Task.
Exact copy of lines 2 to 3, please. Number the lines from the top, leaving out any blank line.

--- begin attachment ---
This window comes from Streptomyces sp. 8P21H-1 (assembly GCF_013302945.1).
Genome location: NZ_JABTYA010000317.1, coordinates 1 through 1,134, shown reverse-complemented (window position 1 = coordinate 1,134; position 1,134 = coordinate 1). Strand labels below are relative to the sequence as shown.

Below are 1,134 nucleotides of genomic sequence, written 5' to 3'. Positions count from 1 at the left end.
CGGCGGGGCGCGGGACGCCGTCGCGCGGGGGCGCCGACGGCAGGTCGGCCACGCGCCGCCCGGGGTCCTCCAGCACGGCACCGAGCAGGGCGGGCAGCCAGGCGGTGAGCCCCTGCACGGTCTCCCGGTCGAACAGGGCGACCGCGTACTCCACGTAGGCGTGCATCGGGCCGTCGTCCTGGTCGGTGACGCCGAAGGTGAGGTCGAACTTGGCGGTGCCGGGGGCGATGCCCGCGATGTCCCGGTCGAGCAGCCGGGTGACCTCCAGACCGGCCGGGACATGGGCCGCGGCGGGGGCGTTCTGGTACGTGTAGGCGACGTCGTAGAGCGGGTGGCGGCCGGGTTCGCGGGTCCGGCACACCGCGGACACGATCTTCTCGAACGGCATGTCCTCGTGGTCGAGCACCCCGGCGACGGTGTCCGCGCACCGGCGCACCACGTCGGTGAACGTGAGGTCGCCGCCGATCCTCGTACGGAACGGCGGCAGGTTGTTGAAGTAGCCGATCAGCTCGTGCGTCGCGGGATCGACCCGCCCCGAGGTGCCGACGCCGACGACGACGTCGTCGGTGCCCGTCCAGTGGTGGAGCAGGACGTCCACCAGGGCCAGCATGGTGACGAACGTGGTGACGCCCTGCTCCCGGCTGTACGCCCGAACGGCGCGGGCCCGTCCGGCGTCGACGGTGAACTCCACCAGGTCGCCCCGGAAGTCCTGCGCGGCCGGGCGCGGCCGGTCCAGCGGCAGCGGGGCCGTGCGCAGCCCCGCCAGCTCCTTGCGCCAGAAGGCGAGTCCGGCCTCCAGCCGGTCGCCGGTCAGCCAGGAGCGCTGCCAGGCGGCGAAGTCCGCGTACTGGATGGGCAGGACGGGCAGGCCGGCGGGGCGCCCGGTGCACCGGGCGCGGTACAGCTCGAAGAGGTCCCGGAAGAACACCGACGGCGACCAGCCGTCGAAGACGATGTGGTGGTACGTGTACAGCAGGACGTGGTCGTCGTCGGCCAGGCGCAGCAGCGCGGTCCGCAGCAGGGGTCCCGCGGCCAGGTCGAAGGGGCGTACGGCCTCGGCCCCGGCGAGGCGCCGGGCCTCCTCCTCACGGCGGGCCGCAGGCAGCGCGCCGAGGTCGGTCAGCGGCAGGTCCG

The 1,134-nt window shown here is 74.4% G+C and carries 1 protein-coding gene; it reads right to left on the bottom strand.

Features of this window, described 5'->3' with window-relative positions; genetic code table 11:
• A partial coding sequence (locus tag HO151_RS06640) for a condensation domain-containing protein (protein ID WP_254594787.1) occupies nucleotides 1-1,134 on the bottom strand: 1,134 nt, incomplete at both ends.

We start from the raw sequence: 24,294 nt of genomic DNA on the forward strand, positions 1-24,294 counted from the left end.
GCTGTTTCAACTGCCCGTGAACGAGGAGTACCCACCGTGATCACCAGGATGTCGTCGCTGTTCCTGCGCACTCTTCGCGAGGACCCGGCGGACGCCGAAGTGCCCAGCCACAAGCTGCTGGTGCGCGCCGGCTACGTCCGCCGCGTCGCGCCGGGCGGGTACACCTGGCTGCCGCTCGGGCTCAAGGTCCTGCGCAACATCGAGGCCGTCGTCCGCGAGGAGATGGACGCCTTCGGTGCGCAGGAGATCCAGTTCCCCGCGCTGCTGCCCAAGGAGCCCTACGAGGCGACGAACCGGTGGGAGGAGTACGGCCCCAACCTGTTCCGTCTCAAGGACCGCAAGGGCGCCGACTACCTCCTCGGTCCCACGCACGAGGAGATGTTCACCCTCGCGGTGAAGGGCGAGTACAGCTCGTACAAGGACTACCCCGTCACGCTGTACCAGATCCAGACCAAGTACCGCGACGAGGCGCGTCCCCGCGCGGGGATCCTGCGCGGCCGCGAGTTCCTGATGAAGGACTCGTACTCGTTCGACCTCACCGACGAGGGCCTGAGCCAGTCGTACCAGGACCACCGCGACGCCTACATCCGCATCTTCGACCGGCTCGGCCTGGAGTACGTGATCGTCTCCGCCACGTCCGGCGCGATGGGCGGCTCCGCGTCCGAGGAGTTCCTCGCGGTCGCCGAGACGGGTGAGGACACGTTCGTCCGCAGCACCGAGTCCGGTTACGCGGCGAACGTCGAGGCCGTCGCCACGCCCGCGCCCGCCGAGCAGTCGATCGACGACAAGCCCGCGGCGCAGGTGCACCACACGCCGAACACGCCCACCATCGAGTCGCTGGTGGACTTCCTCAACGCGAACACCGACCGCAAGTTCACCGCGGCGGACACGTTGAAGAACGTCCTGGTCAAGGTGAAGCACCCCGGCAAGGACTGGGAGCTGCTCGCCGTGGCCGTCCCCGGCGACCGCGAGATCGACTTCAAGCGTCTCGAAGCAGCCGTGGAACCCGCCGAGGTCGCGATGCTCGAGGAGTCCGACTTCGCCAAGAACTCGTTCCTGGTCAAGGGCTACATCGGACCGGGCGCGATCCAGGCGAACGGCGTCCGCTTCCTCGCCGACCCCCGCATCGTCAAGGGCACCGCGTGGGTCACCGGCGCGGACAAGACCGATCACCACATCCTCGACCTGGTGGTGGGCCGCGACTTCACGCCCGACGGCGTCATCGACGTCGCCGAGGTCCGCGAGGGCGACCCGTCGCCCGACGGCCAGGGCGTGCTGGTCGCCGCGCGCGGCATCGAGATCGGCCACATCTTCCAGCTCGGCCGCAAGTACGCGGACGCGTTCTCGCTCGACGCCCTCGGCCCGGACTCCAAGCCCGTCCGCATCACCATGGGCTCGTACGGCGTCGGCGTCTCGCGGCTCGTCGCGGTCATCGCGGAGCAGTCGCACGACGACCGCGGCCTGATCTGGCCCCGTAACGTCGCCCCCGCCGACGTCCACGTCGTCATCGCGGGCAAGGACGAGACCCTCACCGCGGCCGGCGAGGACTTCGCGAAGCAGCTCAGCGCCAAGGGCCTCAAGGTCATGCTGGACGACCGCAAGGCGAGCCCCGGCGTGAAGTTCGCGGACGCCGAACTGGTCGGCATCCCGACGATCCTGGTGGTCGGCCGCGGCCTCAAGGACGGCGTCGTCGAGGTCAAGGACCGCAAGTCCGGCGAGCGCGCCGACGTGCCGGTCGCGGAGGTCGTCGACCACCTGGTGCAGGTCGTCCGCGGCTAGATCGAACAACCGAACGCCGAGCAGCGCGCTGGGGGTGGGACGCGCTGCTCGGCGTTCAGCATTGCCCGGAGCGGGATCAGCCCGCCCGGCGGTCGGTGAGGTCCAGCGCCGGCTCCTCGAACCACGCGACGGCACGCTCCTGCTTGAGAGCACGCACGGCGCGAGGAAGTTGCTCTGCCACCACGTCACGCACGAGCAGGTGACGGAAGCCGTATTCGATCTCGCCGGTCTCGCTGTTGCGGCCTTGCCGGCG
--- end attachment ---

Genome location: NZ_JABTYA010000317.1, coordinates 1 through 1,134, shown reverse-complemented (window position 1 = coordinate 1,134; position 1,134 = coordinate 1). Strand labels below are relative to the sequence as shown.

Below are 1,134 nucleotides of genomic sequence, written 5' to 3'. Positions count from 1 at the left end.